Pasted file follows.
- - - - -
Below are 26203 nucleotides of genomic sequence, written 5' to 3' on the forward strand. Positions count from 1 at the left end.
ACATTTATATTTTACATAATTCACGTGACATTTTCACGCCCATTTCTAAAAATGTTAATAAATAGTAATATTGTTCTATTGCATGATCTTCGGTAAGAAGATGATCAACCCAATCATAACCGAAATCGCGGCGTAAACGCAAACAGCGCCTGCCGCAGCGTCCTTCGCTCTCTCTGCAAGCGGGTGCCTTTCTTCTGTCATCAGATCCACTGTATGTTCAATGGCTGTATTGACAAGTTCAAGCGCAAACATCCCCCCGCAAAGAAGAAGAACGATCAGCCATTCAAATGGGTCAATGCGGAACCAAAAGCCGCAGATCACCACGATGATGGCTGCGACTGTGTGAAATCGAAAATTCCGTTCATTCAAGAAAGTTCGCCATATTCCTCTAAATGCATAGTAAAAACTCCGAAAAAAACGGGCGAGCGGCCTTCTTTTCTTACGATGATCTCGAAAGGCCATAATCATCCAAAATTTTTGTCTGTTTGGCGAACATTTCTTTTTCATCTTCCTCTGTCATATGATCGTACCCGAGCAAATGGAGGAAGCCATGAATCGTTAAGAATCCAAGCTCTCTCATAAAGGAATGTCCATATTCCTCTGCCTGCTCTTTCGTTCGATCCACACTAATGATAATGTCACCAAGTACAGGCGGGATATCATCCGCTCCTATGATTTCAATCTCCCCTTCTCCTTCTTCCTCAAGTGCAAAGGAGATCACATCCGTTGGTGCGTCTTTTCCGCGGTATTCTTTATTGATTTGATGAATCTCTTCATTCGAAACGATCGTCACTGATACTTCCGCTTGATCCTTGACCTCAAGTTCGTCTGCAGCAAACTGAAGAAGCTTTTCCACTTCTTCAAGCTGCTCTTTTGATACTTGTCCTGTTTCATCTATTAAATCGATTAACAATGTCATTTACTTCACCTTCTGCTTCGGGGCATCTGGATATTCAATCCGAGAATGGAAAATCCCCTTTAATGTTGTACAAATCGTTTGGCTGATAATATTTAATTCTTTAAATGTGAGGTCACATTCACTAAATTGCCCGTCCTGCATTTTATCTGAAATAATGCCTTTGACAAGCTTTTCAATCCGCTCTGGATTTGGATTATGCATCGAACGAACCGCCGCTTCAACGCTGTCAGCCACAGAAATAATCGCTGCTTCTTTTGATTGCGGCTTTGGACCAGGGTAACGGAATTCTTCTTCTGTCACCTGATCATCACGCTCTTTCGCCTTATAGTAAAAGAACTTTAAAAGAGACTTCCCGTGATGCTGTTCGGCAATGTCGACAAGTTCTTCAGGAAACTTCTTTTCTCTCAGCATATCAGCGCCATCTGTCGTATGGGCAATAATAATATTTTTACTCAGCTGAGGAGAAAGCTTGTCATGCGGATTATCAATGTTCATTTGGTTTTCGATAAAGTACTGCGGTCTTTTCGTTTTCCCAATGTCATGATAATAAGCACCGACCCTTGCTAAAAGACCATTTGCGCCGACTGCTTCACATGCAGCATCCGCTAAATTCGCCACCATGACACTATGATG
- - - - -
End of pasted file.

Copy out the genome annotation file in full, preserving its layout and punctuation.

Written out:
Below are 26203 nucleotides of genomic sequence, written 5' to 3' on the forward strand. Positions count from 1 at the left end.
ACATTTATATTTTACATAATTCACGTGACATTTTCACGCCCATTTCTAAAAATGTTAATAAATAGTAATATTGTTCTATTGCATGATCTTCGGTAAGAAGATGATCAACCCAATCATAACCGAAATCGCGGCGTAAACGCAAACAGCGCCTGCCGCAGCGTCCTTCGCTCTCTCTGCAAGCGGGTGCCTTTCTTCTGTCATCAGATCCACTGTATGTTCAATGGCTGTATTGACAAGTTCAAGCGCAAACATCCCCCCGCAAAGAAGAAGAACGATCAGCCATTCAAATGGGTCAATGCGGAACCAAAAGCCGCAGATCACCACGATGATGGCTGCGACTGTGTGAAATCGAAAATTCCGTTCATTCAAGAAAGTTCGCCATATTCCTCTAAATGCATAGTAAAAACTCCGAAAAAAACGGGCGAGCGGCCTTCTTTTCTTACGATGATCTCGAAAGGCCATAATCATCCAAAATTTTTGTCTGTTTGGCGAACATTTCTTTTTCATCTTCCTCTGTCATATGATCGTACCCGAGCAAATGGAGGAAGCCATGAATCGTTAAGAATCCAAGCTCTCTCATAAAGGAATGTCCATATTCCTCTGCCTGCTCTTTCGTTCGATCCACACTAATGATAATGTCACCAAGTACAGGCGGGATATCATCCGCTCCTATGATTTCAATCTCCCCTTCTCCTTCTTCCTCAAGTGCAAAGGAGATCACATCCGTTGGTGCGTCTTTTCCGCGGTATTCTTTATTGATTTGATGAATCTCTTCATTCGAAACGATCGTCACTGATACTTCCGCTTGATCCTTGACCTCAAGTTCGTCTGCAGCAAACTGAAGAAGCTTTTCCACTTCTTCAAGCTGCTCTTTTGATACTTGTCCTGTTTCATCTATTAAATCGATTAACAATGTCATTTACTTCACCTTCTGCTTCGGGGCATCTGGATATTCAATCCGAGAATGGAAAATCCCCTTTAATGTTGTACAAATCGTTTGGCTGATAATATTTAATTCTTTAAATGTGAGGTCACATTCACTAAATTGCCCGTCCTGCATTTTATCTGAAATAATGCCTTTGACAAGCTTTTCAATCCGCTCTGGATTTGGATTATGCATCGAACGAACCGCCGCTTCAACGCTGTCAGCCACAGAAATAATCGCTGCTTCTTTTGATTGCGGCTTTGGACCAGGGTAACGGAATTCTTCTTCTGTCACCTGATCATCACGCTCTTTCGCCTTATAGTAAAAGAACTTTAAAAGAGACTTCCCGTGATGCTGTTCGGCAATGTCGACAAGTTCTTCAGGAAACTTCTTTTCTCTCAGCATATCAGCGCCATCTGTCGTATGGGCAATAATAATATTTTTACTCAGCTGAGGAGAAAGCTTGTCATGCGGATTATCAATGTTCATTTGGTTTTCGATAAAGTACTGCGGTCTTTTCGTTTTCCCAATGTCATGATAATAAGCACCGACCCTTGCTAAAAGACCATTTGCGCCGACTGCTTCACATGCAGCATCCGCTAAATTCGCCACCATGACACTATGATG